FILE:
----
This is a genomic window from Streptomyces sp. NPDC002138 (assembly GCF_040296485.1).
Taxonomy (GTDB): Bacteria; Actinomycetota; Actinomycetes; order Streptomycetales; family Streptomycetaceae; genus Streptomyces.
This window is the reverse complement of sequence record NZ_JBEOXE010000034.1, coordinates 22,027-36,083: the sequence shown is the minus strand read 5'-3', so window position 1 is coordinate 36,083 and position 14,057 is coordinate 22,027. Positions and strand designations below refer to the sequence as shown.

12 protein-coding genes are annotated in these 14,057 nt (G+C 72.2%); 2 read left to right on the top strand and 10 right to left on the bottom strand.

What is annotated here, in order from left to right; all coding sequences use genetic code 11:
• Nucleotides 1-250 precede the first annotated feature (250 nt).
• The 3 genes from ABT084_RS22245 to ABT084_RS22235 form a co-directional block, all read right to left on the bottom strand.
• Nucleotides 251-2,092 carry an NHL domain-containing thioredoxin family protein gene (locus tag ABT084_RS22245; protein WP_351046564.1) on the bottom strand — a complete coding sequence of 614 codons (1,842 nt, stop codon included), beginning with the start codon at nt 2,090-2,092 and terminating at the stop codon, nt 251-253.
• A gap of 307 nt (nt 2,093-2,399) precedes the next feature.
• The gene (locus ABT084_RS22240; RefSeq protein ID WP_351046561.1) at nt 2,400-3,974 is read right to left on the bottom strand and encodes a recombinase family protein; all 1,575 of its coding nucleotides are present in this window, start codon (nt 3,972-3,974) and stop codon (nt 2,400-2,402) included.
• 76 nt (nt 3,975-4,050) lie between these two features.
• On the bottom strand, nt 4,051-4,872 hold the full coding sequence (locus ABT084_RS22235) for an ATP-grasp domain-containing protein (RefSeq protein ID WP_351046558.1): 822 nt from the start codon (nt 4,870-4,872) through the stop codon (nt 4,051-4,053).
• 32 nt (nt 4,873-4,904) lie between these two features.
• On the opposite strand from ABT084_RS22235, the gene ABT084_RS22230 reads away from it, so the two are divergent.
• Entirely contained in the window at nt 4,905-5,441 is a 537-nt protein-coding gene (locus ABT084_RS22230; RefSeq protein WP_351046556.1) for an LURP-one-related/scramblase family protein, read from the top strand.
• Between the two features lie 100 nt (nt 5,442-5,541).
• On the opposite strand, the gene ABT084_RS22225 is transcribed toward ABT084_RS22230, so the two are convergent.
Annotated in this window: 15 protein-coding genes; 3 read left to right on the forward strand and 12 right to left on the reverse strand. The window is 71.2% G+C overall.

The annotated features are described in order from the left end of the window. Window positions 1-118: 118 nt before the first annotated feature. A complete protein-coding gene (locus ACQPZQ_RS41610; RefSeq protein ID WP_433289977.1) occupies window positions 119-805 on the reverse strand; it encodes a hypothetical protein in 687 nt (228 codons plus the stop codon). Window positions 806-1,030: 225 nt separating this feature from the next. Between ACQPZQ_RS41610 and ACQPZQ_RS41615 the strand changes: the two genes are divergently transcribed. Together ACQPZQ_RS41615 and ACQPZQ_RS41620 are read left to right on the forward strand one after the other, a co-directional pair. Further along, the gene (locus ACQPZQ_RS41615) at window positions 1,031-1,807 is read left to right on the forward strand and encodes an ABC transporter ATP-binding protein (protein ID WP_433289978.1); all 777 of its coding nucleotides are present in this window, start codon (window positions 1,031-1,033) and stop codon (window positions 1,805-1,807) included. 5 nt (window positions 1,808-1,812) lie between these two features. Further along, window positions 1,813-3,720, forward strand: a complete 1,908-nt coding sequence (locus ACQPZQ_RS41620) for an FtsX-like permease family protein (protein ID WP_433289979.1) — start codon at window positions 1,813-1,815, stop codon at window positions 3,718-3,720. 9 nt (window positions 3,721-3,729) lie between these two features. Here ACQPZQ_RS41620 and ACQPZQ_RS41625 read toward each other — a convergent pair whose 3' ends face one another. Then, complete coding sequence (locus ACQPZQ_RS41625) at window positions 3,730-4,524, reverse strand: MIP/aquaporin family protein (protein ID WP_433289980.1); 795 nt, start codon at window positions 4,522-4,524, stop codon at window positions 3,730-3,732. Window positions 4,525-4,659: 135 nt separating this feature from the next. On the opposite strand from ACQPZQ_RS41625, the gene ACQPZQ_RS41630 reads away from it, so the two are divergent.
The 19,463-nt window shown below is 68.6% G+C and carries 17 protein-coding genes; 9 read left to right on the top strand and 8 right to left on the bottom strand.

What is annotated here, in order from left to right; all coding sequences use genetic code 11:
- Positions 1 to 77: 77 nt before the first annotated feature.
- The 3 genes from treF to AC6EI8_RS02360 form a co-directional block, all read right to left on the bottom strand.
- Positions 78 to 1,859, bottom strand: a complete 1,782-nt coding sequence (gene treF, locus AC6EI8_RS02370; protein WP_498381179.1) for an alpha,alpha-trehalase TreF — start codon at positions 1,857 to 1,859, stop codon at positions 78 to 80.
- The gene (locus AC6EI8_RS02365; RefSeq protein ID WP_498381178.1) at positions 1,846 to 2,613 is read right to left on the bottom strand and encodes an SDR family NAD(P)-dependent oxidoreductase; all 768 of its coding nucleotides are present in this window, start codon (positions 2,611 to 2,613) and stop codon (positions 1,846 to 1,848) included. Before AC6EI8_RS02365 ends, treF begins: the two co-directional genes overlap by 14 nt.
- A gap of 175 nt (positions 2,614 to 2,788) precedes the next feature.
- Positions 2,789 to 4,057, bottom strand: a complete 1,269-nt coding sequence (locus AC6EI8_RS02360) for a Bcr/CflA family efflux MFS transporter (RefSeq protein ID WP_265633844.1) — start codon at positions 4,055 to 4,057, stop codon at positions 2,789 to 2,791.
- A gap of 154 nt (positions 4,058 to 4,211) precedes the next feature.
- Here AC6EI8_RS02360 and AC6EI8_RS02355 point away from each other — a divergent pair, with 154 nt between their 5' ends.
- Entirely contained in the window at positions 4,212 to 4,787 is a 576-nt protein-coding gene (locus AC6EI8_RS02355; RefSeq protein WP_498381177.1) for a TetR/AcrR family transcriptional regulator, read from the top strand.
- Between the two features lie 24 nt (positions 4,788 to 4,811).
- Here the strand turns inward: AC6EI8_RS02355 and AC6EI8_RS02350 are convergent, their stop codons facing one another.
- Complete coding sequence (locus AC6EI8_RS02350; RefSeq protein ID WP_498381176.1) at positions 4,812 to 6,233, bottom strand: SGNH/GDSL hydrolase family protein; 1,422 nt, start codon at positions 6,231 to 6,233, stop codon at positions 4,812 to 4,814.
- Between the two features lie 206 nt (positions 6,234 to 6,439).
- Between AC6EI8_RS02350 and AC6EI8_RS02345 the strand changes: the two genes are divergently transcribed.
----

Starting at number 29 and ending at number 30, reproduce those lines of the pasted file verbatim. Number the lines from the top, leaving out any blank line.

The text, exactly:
- Here AC6EI8_RS02360 and AC6EI8_RS02355 point away from each other — a divergent pair, with 154 nt between their 5' ends.
- Entirely contained in the window at positions 4,212 to 4,787 is a 576-nt protein-coding gene (locus AC6EI8_RS02355; RefSeq protein WP_498381177.1) for a TetR/AcrR family transcriptional regulator, read from the top strand.